To better understand diverticulitis, it helps to understand the anatomy of the intestines.
The intestine is a long, continuous, tube inside the body. It lets the body absorb nutrients from food and liquids. The intestine is about 22 feet long. It includes the large intestine (colon) and the small intestine.
The small intestine has three parts:
- Connects to the stomach
- Middle portion of the small intestine
- Lower portion of the small intestine that connects to the cecum (first part of the large intestine)
The large intestine is also known as the colon. It is the last portion of the intestine.
The colon has several parts, including:
- The portion of the colon that connects to the ileum (small intestine). The appendix is a finger-like pouch that comes off of the cecum.
- Ascending colon:
- The first section after the small intestine, located on the right side
- Transverse colon:
- Sits horizontally across the upper abdomen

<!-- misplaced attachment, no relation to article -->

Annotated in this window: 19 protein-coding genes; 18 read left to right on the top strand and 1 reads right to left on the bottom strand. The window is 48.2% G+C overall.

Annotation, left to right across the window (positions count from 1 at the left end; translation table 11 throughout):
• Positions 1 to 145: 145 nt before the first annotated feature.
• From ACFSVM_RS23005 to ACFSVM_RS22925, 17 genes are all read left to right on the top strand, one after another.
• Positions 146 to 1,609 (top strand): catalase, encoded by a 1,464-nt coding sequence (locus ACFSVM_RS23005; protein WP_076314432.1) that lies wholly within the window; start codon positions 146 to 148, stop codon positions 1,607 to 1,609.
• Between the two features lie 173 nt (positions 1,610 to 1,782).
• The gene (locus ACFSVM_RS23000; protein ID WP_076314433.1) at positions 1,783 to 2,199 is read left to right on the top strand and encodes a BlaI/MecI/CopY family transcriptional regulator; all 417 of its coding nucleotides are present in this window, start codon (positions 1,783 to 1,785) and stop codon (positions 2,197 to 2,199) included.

- Descending colon:
- Located on the left side of the abdomen
- A short, S-shaped section above the rectum
- The lowest internal part of the colon
- Hall NR. Managing diverticular disease. Practitioner. 2003 May;247(1646):392-6, 400, 402 passim. 
- Janes S, Meagher A, Frizelle FA. Elective surgery after acute diverticulitis. Br J Surg. 2005 Feb;92(2):133-42. 
- Pugliese R, Di Lernia S, Sansonna F, Scandroglio I, Maggioni D, Ferrari C, Costanzi A, Chiara O. Laparoscopic treatment of sigmoid diverticulitis: a retrospective review of 103 cases. Surg Endosc. 2004 Sep;18(9):1344-8. 
- Simpson J, Spiller R. Colonic diverticular disease. Clin Evid. 2004 Dec;(12):599-609.